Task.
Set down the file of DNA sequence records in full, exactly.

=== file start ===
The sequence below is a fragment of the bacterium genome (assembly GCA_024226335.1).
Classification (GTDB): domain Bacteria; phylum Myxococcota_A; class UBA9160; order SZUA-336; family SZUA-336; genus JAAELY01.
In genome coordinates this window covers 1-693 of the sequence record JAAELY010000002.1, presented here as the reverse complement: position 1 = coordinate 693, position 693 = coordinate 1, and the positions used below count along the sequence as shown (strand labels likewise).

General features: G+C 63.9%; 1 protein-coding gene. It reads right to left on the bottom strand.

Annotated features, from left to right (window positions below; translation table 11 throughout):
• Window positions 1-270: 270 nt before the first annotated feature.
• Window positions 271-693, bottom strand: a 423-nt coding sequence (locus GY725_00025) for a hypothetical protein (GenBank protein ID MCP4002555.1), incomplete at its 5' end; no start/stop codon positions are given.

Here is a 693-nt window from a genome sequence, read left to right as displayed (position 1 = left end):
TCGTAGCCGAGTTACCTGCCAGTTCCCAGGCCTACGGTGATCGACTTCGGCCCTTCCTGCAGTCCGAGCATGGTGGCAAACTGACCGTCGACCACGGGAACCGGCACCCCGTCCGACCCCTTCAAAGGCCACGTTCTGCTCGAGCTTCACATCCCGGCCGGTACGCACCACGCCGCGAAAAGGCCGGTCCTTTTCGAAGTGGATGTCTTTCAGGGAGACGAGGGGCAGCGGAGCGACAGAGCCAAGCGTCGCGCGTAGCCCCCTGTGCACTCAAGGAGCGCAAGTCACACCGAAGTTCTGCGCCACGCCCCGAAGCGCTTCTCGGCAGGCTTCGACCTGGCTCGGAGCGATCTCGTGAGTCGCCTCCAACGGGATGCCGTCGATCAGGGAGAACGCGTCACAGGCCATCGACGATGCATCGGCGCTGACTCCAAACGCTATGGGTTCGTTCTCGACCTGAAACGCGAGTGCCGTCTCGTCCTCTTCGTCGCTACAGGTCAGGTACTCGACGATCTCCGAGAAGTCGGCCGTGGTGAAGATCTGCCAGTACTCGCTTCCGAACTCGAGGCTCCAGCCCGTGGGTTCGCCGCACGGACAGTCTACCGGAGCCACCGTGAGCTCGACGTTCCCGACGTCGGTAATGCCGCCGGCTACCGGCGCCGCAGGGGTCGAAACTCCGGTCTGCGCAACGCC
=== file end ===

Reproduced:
The sequence below is a fragment of the bacterium genome (assembly GCA_024226335.1).
Classification (GTDB): domain Bacteria; phylum Myxococcota_A; class UBA9160; order SZUA-336; family SZUA-336; genus JAAELY01.
In genome coordinates this window covers 1-693 of the sequence record JAAELY010000002.1, presented here as the reverse complement: position 1 = coordinate 693, position 693 = coordinate 1, and the positions used below count along the sequence as shown (strand labels likewise).

General features: G+C 63.9%; 1 protein-coding gene. It reads right to left on the bottom strand.

Annotated features, from left to right (window positions below; translation table 11 throughout):
• Window positions 1-270: 270 nt before the first annotated feature.
• Window positions 271-693, bottom strand: a 423-nt coding sequence (locus GY725_00025) for a hypothetical protein (GenBank protein ID MCP4002555.1), incomplete at its 5' end; no start/stop codon positions are given.

Here is a 693-nt window from a genome sequence, read left to right as displayed (position 1 = left end):
TCGTAGCCGAGTTACCTGCCAGTTCCCAGGCCTACGGTGATCGACTTCGGCCCTTCCTGCAGTCCGAGCATGGTGGCAAACTGACCGTCGACCACGGGAACCGGCACCCCGTCCGACCCCTTCAAAGGCCACGTTCTGCTCGAGCTTCACATCCCGGCCGGTACGCACCACGCCGCGAAAAGGCCGGTCCTTTTCGAAGTGGATGTCTTTCAGGGAGACGAGGGGCAGCGGAGCGACAGAGCCAAGCGTCGCGCGTAGCCCCCTGTGCACTCAAGGAGCGCAAGTCACACCGAAGTTCTGCGCCACGCCCCGAAGCGCTTCTCGGCAGGCTTCGACCTGGCTCGGAGCGATCTCGTGAGTCGCCTCCAACGGGATGCCGTCGATCAGGGAGAACGCGTCACAGGCCATCGACGATGCATCGGCGCTGACTCCAAACGCTATGGGTTCGTTCTCGACCTGAAACGCGAGTGCCGTCTCGTCCTCTTCGTCGCTACAGGTCAGGTACTCGACGATCTCCGAGAAGTCGGCCGTGGTGAAGATCTGCCAGTACTCGCTTCCGAACTCGAGGCTCCAGCCCGTGGGTTCGCCGCACGGACAGTCTACCGGAGCCACCGTGAGCTCGACGTTCCCGACGTCGGTAATGCCGCCGGCTACCGGCGCCGCAGGGGTCGAAACTCCGGTCTGCGCAACGCC